"Dito maraming poster dito, pero sa buong Pilipinas, medyo dehado tayo. 'Yung mga giveaways, kulang kulang na din, may mga baller pa kami noon. Mas masagana noon. Ngayon medyo hirap tayo," he said.
(We have lot of posters here in Metro Manila, but we are at a disadvantage if we're talking about the whole Philippines. We are also short on giveaways this year. Last elections, we even had ballers. We had more funds before, now we are having a hard time.)
Hugpong has been outdoing Otso in the sortie circuit, holding campaign rallies in much larger venues with entertainers in tow.
Since Roxas lost to Duterte in 2016, many Liberal Party members have switched allegiance to the PDP-Laban, nearly decimating the ruling party under former President Benigno Aquino III.
"Ayaw nilang ma-identify with us. Mahirap maglanding sa mga areas kasi 'yung mga local officials parang alanganin. Hindi katulad noon na halos buksan pa 'yung pinto ng kotse mo habang bumababa ka," said Roxas' campaign manager Edgar Erice said.
(They don't want to be identified with us. It's hard to land in areas where local officials are lukewarm. Unlike before, they even open your car's door once you step out of the vehicle.)
Gutoc said local officials refuse to host the opposition slate for fear of getting included in the government's so-called "narco-list" of officials with links to drug syndicates.
"Natatakot sila with the chilling effect. Ayaw nila masira ang kanilang IRA releasing at malista sila sa narco list," she said. The IRA or Internal Revenue Allotment refers to funding for local governments.
(They are afraid of its chilling effect. They don't want the release of their IRA to be affected, and they don't want to be included in the narco list.)
"Lumalapit talaga samin, nagsasabi talaga sila, takot sila," Alejano said.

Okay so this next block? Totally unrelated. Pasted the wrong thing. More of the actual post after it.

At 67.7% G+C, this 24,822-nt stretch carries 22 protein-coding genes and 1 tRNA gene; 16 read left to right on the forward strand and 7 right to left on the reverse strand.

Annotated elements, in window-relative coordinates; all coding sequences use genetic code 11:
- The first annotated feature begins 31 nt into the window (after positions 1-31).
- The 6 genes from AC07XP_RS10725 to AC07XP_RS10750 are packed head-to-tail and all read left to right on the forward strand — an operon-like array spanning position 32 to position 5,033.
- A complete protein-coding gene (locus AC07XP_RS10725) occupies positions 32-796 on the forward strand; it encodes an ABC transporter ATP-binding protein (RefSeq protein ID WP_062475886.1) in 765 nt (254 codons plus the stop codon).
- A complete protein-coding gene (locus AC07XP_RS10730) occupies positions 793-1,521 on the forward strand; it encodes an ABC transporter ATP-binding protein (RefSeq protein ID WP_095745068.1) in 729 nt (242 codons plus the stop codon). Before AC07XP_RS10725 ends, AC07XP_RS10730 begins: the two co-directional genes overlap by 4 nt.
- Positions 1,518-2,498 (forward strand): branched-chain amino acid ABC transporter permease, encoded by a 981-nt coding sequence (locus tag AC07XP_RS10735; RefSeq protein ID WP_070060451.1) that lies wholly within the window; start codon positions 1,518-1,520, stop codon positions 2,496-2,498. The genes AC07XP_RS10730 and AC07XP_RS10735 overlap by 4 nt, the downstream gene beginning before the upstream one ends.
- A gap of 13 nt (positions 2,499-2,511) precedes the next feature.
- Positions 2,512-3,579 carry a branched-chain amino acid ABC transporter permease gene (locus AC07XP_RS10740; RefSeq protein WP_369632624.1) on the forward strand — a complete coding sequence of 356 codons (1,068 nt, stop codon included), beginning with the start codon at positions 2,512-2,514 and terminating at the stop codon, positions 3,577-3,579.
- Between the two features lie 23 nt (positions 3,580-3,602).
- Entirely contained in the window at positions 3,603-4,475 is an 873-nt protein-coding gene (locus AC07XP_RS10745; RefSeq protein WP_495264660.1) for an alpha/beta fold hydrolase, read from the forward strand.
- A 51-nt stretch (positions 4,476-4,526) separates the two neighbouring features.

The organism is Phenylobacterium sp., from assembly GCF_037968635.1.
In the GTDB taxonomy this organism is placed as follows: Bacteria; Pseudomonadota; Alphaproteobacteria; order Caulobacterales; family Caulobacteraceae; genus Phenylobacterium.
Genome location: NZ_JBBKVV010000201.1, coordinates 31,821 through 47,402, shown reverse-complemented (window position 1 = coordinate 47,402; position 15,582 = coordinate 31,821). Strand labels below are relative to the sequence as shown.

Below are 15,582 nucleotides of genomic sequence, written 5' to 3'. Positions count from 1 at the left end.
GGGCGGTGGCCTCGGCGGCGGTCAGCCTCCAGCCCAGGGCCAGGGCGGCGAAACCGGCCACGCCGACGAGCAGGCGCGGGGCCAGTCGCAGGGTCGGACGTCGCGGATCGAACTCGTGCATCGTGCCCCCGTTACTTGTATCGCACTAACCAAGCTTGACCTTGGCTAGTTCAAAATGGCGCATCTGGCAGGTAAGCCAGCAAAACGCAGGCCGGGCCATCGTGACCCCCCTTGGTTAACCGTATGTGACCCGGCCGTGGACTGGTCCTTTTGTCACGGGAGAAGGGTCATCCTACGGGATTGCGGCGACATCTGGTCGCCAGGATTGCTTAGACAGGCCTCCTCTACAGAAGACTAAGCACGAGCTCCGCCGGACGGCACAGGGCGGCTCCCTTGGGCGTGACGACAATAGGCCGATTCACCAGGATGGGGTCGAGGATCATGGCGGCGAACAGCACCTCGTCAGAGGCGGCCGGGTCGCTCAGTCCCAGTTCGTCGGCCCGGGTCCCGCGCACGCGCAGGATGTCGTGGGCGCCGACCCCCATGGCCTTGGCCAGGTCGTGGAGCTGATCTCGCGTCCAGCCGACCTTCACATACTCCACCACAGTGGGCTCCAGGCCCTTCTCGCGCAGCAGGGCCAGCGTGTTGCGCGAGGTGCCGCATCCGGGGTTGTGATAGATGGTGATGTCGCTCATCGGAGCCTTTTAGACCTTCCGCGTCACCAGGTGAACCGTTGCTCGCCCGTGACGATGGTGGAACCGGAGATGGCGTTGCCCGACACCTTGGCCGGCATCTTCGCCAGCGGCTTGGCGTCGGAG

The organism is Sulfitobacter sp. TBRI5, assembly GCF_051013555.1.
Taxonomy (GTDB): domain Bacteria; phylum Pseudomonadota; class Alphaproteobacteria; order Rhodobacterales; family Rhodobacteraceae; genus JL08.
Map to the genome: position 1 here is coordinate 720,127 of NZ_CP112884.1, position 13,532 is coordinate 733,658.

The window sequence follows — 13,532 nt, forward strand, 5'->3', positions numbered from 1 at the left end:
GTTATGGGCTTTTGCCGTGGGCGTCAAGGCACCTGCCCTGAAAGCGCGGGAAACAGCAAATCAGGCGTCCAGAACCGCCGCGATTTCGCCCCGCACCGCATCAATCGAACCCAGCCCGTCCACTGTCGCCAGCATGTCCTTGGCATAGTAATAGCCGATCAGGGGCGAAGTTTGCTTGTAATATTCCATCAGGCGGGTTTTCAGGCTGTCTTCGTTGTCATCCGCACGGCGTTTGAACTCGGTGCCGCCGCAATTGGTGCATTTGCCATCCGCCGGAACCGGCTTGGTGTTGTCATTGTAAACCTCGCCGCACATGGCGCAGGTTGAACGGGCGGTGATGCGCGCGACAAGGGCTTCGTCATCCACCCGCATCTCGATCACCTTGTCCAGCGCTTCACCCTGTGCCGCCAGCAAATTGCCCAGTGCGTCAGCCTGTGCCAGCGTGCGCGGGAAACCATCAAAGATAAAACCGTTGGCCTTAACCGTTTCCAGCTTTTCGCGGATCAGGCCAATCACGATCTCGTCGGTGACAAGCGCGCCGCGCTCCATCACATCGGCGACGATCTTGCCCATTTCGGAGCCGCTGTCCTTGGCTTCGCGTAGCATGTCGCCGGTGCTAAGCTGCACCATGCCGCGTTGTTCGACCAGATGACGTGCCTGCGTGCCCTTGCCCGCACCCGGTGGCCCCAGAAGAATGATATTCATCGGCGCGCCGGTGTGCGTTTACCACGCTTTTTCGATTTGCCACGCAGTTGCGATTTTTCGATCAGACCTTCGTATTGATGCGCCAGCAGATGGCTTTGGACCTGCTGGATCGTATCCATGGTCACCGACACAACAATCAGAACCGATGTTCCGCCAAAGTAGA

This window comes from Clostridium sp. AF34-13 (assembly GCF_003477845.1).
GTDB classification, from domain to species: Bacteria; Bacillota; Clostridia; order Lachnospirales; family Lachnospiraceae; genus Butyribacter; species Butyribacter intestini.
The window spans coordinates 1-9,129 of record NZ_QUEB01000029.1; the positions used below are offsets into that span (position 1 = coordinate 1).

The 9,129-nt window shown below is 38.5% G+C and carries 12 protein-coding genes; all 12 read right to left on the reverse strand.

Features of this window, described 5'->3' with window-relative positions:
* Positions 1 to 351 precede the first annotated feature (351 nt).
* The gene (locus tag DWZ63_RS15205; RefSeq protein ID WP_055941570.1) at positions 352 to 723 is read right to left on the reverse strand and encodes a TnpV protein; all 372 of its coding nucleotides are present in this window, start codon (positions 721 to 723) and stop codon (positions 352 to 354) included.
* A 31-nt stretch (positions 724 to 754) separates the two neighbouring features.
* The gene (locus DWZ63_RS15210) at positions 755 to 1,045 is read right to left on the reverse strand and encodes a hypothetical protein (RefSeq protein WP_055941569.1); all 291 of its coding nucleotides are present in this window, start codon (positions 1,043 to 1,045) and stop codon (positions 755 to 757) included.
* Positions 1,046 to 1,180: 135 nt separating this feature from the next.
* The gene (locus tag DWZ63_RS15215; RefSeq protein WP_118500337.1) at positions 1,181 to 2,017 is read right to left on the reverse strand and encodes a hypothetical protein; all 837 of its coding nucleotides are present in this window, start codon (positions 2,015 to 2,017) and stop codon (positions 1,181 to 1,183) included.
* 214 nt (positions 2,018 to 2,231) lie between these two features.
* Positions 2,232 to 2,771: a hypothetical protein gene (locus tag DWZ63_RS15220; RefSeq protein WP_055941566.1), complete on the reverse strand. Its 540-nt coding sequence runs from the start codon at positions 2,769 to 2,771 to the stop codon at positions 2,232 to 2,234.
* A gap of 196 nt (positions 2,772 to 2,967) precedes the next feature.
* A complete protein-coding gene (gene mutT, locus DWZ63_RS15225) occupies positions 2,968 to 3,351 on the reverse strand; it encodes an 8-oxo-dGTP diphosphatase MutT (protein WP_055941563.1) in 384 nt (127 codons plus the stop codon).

(They approach us and tell us that they are really afraid.)
MAKING IT UP TO DUTERTE
Businessmen who also failed to donate to Duterte's 2016 presidential bid also have to double their efforts this year to show support for the popular President and his anointed candidates, said Wilson Lee Flores, newspaper columnist and an authority on the Chinese-Filipino community. Many politicians traditionally turn to wealthy Tsinoys for campaign donations during elections.
"Sigurado 'yan babawi sila ngayon, lalo na sobrang sikat ang presidente, sobrang sikat ang mga kandidato nila so malakas ang donation, I'm sure," Flores told ABS-CBN News.
(They will make it up to the President in this elections. I'm sure contributions are pouring in, especially now that the President is very popular and his anointed candidates are popular.)
"Kailangan kaibigan mo ang nasa gobyerno. Kung galit sa iyo, papahirapan ka, lahat ng sakit sa ulo," he said.
(You have to be friends with those in government. If they are mad at you, they will give you a hard time, all the headaches.)
This is also why businesses tend to donate more to those who are either seeking reelection or rating high in surveys.
"It doesn't matter kung opposition o hindi. Even administration candidates who are not ranking well find it hard to get funding," he said.
CROWD-SOURCED FUND RAISING
Campaign volunteers have launched "Project Makinig," a sounding board for voters' concerns and "Para sa Laban ng Otso Diretso or PASALODi, a fund-raising drive.
"Makinig" fields the slate's 8 candidates and several volunteers in public markets, plazas and residential areas to touch base with voters.
PASALODi, which started on Feb. 27, saw volunteers going from door to door seeking contributions.
"Anumang husay, karanasan, at paninindigan ang mayroon sila, mababalewala ito kung hindi sila kilala, kung hindi sila makakapagpatakbo ng isang pambansang kampanya," Liberal Party President and Otso Diretso Campaign Manager Francis "Kiko" Pangilinan said in a statement.
(No matter how experienced or principled a candidate is, it will all go to waste if he or she is not known or if he or she cannot mount a national campaign.)
At a recent sortie in Hong Kong, Otso Diretso said it got by from donations, including those from overseas Filipinos.
"We're invested in a people's campaign not only because of the lack of resources but also because we believe that that is the way a campaign should be done," Hilbay said.
"That is part of the principled campaign we are trying to run. Talagang tumataya kami sa mga tao (We are betting on the people)," he said.
Gutoc said domestic workers in Hong Kong helped pay for her trip.
"Napakalaking bagay po nung patak-patak dahil ang survival namin, isang kahig, isang tuka," Gutoc said.
(That's a big deal because we only get by one day at a time.)